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Good Evening Ev'rybody: In Celebration of Louis Armstrong
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Good Evening Ev'rybody: In Celebration of Louis Armstrong on DVD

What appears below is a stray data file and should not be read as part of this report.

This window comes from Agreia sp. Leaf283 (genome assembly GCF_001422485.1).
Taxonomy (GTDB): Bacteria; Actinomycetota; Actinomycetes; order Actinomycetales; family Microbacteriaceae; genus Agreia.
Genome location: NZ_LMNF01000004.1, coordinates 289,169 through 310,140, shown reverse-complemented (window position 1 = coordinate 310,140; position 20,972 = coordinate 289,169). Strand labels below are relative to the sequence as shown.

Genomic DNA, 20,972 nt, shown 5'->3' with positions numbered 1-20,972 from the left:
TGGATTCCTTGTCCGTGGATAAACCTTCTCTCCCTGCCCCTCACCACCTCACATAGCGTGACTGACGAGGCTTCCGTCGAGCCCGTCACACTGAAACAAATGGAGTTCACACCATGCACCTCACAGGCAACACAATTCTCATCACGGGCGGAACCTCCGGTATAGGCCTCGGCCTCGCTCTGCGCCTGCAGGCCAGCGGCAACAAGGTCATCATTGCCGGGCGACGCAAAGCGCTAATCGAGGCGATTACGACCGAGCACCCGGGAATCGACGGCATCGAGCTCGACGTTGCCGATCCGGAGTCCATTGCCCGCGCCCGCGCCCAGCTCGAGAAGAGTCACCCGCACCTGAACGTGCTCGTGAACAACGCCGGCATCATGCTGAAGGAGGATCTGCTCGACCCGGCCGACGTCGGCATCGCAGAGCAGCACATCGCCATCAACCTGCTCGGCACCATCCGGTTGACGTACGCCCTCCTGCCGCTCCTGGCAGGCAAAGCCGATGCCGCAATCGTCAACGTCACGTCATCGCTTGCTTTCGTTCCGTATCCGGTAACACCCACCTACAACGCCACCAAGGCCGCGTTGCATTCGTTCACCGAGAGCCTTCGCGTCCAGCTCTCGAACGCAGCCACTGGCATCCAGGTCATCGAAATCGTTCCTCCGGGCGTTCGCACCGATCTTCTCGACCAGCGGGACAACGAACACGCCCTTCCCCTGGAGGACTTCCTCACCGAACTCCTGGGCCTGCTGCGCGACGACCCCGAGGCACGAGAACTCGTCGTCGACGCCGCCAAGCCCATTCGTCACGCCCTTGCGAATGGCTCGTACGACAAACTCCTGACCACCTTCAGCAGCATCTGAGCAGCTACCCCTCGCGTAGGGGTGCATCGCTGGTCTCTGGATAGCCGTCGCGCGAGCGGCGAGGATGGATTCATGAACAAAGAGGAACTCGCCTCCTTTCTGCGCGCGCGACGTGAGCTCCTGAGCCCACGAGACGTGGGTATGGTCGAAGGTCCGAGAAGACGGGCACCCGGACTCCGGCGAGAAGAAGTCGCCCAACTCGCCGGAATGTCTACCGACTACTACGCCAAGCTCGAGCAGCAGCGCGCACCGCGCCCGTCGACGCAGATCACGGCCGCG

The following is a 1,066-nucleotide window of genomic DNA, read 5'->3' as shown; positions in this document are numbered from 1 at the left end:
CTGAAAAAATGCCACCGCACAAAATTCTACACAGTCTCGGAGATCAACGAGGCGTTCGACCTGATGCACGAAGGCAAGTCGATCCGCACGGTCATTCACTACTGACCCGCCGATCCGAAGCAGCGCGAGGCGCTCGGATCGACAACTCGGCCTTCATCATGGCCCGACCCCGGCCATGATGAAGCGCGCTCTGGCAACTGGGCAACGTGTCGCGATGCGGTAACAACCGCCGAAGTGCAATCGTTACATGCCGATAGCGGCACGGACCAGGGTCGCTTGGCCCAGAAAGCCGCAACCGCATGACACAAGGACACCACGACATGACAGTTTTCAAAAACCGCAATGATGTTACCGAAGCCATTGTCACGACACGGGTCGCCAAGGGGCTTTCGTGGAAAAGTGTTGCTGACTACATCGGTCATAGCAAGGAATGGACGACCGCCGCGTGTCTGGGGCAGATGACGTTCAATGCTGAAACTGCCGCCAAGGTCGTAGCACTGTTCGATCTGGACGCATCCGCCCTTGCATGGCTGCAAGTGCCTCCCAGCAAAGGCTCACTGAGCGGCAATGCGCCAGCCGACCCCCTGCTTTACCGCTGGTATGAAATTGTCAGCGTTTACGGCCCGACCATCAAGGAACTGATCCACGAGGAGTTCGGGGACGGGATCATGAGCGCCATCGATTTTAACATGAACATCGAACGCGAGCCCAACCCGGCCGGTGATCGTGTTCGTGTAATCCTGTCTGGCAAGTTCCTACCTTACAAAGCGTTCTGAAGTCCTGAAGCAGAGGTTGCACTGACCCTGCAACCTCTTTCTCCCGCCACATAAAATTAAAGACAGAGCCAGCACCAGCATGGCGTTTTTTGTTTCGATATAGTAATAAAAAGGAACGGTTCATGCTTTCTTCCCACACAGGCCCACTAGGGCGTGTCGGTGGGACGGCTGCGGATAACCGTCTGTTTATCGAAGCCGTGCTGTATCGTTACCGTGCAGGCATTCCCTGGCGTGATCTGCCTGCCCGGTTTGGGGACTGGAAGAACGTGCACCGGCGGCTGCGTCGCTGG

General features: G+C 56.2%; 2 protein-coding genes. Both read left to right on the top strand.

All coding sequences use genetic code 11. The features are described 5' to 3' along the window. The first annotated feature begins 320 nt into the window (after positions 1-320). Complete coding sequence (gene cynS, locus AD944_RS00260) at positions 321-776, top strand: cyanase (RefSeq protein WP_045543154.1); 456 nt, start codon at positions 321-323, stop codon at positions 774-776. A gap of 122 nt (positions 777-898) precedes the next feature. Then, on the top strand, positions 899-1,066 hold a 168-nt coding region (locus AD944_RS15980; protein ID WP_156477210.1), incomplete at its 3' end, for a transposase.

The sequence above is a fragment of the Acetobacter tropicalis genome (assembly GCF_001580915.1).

In 1970, Louis Armstrong went to the Newport Jazz Festival as a special guest to perform his own set, but also to be honored by friends and admirers on the occasion of his 70th birthday. Louis Armstrong: Good Evening Ev'rybody is a document of that event, a collection of interviews, backstage rehearsal footage, and performances. It's footage that had remained unreleased until recently. The concert film is an amazing discovery,. This new DVD was mastered in high-definition, struck from the original 16mm film elements, with a restored soundtrack that is a true blessing to the audience, taking us as close to possible to hearing what the music would have sounded like had we actually been there. The first part of the concert is devoted to performances by Armstrong's band and his regular collaborators, folks like Ray Nance, Jimmy Owens, Bobby Hackett, and Wild Bill Davison. The tributes are loving and light-hearted, including a humorous take on "I'm Confessin'" with Dizzy Gillespie doing a spot-on impression of the bandleader, ending with the whole band chiming in for the big finish, each doing their own Louis. It's humor born of respect, and the admiration is mutual. Between each song, Armstrong explains to the camera who each of the players are, what makes them unique, and why he rates them amongst the best. He also talks about some of his own history and the philosophy behind his music. The man is self-effacing and humble. When he shares a little about how he writes his songs, he concludes the explanation with, "That's all. No big deal." You can tell that's exactly how he feels about himself, even if everyone around him knows he's a legend. "Good Evening Ev'rybody was produced from a digital, high definition restoration of the original 16mm film of the 1970 concert, which was produced and directed by legendary jazz impresario George Wein (founder and Producer of the Newport Jazz Festival) and filmmaker Sidney J. Stiber.